At first glance, meditation sounds like a joke. So, what? You expect us to sit in a quiet room and listen to a recording of a gong for three hours? And somehow, sitting there inside our own heads for so long is supposed to improve our lives? What?
Eh. Not quite. The concept of meditation, though a little goofy-sounding at first, is actually rooted not just in a tremendous amount of history, but also in real-life science.
So, if you’re asking yourself whether or not you should start meditating, the simple answer is, “Yes. Absolutely.” Of course, you’re smart. You want discernible proof and actual science, so that’s exactly what we’re going to give you.
The main benefit you always hear about when talking about meditation is that it reduces stress and anxiety, so it’s not exactly ground breaking to mention it here.
And yes, there are plenty of studies that demonstrate a verifiable reduction in clinical depression, anxiety, and panic episodes. A study from researchers at the University of Massachusetts Medical School, Worcester, studied over 20 respondents and found that not only does meditation effectively relieve the symptoms of depression, anxiety, and episodes of panic, but prolonged meditation can keep those symptoms at bay in the long term
When the NIH (National Institutes of Health) reviewed over 3,500 patients in 47 trials back in 2014, they found that studies showed “moderate” proof in the prolonged reduction of stress, anxiety, and depression. Of the trials, only three concluded that they found no difference.
That’s all fine and good, but what if we told you that meditation can actually change the physical makeup of your brain? Because that’s exactly what this study, by Richard J. Davidson, Professor of Psychology and Psychiatry at the University of Wisconsin-Madison concluded.
Davidson found that meditation literally changed the neuroplasticity of the brain and the physical way it sends signals, as well as physically reducing density in the areas of the brain responsible for stress and anxiety.
Are you a little rough and gruff around the edges? Meditation may be just what you need to slow down, relax, and put yourself in the shoes of your fellow man.
Like for anxiety and depression, Davidson also found in his study that meditation is proven to alter the neuroplasticity of places in the brain responsible for emotional processing and empathy. Not only does meditation affect one’s propensity toward empathy, but it also improves one’s feeling of “social connectedness.”
Though it sounds far-fetched at first, this fact actually makes a lot of sense below the surface. When you’re at your most creative, what’s going on inside your head? If you’re anything like us—and we bet you are—you’re likely relaxed, your mind is clear and free of distraction, and you’re ready to approach things from all angles.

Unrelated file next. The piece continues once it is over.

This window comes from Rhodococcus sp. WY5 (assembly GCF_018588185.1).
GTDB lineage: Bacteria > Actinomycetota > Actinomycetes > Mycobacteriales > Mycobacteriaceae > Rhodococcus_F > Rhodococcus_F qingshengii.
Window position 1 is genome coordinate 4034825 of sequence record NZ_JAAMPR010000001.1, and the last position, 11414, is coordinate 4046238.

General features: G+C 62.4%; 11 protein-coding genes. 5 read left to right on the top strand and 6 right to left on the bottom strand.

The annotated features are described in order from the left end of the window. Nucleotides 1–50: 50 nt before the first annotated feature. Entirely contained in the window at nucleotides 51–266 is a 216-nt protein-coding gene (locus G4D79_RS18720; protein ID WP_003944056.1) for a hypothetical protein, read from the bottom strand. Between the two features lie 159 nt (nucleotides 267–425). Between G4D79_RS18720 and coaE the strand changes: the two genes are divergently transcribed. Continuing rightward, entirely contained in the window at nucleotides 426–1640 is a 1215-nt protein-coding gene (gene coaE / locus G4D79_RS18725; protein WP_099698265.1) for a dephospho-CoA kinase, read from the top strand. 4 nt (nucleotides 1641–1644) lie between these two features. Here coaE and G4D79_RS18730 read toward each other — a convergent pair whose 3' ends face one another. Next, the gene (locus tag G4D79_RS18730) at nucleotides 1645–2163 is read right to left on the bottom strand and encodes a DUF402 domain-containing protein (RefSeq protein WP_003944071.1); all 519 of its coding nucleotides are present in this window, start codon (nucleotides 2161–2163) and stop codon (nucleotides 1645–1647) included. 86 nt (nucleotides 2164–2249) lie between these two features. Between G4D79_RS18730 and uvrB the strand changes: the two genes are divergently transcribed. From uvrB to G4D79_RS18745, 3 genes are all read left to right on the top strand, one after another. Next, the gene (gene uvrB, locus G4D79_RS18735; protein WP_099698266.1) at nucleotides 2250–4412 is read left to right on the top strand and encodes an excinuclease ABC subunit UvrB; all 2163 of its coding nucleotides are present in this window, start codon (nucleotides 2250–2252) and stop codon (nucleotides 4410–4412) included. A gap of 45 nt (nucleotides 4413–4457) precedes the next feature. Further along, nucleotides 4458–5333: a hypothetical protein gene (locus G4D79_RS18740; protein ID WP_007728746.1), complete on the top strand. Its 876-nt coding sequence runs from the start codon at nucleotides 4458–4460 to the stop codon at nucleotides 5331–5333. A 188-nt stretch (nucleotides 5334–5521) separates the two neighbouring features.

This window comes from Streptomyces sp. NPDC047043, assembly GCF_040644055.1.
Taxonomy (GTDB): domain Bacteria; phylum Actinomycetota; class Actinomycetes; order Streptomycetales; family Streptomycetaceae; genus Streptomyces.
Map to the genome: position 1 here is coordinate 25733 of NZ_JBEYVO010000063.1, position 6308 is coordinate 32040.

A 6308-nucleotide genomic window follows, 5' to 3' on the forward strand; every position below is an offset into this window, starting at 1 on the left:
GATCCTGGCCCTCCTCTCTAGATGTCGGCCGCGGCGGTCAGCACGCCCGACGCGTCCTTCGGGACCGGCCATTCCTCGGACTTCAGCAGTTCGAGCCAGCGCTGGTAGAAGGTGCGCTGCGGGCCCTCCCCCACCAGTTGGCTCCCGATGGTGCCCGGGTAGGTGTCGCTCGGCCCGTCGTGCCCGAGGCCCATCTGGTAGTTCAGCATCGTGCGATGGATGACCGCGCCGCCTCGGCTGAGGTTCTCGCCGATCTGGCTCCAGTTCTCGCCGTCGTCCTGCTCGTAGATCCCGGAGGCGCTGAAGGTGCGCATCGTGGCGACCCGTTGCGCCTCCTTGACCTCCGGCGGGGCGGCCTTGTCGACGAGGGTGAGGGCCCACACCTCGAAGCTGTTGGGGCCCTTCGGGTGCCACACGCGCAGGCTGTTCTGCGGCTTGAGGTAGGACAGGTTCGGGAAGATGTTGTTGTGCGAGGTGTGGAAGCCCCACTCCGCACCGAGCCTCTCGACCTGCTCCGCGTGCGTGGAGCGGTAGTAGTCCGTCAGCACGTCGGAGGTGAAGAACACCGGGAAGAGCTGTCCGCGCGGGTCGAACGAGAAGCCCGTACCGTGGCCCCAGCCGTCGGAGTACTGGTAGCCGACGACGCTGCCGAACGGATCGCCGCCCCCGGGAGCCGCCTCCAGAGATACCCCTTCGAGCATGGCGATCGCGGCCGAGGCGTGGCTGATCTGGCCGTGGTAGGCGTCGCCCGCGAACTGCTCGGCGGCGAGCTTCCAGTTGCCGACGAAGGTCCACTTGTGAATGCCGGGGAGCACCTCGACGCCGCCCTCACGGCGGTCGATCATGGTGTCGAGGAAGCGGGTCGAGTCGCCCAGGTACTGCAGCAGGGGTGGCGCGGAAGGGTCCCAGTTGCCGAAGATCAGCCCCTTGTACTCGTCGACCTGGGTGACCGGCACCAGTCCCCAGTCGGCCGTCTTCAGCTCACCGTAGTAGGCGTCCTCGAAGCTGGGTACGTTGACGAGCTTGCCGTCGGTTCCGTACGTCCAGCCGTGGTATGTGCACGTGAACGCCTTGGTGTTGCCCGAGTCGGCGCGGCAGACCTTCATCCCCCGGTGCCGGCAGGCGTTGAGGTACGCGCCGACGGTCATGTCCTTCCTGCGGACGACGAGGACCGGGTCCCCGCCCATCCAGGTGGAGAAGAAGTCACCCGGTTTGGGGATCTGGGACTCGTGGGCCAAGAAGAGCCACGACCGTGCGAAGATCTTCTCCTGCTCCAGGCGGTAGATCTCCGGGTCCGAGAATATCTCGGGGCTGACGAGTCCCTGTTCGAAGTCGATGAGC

In his book, Mindfulness for Creativity, Dr. Danny Penman makes the case that mindfulness meditation enhances three skills vital to creative output: Divergent thinking, attention to details and new ideas, and courage in the face of criticism.
If you’re looking for proof that’s a little more scientific, a research group from Leiden University found that certain meditation techniques boost our ability to think creatively by having a long-lasting effect on cognition and how we process new ideas. The kicker? It doesn’t matter whether you’re an experienced meditation guru or a complete novice—it works the same, regardless.
Some of the top performing companies in the world—Microsoft, Google, and Apple to name a few—offer workplace programs that focus on the importance of meditation. Why? Because time after time, study after study, research demonstrates that meditation improves workplace productivity. Period.
Darren J. Good, PhD and Professor at Pepperdine University, compiled an integrated review of dozens of research studies to create Contemplating Mindfulness at Work, where he and his colleagues found overwhelming support that meditation improves workplace relationships, individual focus and attention to tasks, behavior, mental clarity, etc. If you’re looking for the proof, it’s all there.
We ain’t in the business of selling snake oil here, fellas, so when we make a claim like this, you can bet the farm we mean it. If you’re looking to improve your libido and better enjoy the sex you’re having, meditation is definitely an option on the table. It may not come in a little blue pill, but that’s kind of the beauty of it.
In a 2015 article for MindBodyGreen.com writer Emily Fletcher outlines several ways mindfulness can improve your sex life, some of which include the idea that meditation gives you more rest and therefore more energy for sex, decreases stress (which leads to better orgasms), and gives you more confidence to be a better lover—all of which is backed by research (which she notes).
A study from Brown University that surveyed 44 people to explore female “sexual dysfunction” found that mindfulness meditation drastically improved three categories that frequently negatively impact female sexual libido: Attention, self-judgment, and other clinical symptoms.
The study found that women suffering from sexual dysfunction showed marked improvements with the help of meditation. While the study’s results are geared primarily toward women, it may translate to similar results with sexual dysfunction in men.
Of course, there’s always Dr. Herbert Benson’s ground-breaking study on the Relaxation Response that discusses the influence of transcendental meditation on the human body in all aspects of our lives—including our sex lives. Essentially, Benson found that meditation is an easy way to elicit the Relaxation Response in our bodies which, once achieved, has proven to markedly improve the sex we’re having.
Damn, we love science.
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